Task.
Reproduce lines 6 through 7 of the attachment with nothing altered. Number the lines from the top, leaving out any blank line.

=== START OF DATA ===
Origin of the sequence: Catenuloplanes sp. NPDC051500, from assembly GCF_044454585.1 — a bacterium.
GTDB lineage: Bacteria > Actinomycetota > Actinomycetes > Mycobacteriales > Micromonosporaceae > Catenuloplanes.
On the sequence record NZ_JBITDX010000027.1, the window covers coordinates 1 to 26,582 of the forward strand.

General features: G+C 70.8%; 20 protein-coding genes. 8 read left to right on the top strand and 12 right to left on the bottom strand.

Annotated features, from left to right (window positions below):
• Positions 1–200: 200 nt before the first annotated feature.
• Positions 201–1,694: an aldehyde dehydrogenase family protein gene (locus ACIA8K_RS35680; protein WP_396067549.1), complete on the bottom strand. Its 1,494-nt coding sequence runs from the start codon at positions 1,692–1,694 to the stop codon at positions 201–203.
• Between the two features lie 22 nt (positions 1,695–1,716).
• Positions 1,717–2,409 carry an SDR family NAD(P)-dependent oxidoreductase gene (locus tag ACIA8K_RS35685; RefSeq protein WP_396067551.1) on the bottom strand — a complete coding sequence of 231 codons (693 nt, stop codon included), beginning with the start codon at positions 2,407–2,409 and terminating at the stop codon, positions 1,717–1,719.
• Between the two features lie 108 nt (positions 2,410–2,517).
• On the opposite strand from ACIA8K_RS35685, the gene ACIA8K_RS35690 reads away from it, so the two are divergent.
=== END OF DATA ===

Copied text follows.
• Positions 1–200: 200 nt before the first annotated feature.
• Positions 201–1,694: an aldehyde dehydrogenase family protein gene (locus ACIA8K_RS35680; protein WP_396067549.1), complete on the bottom strand. Its 1,494-nt coding sequence runs from the start codon at positions 1,692–1,694 to the stop codon at positions 201–203.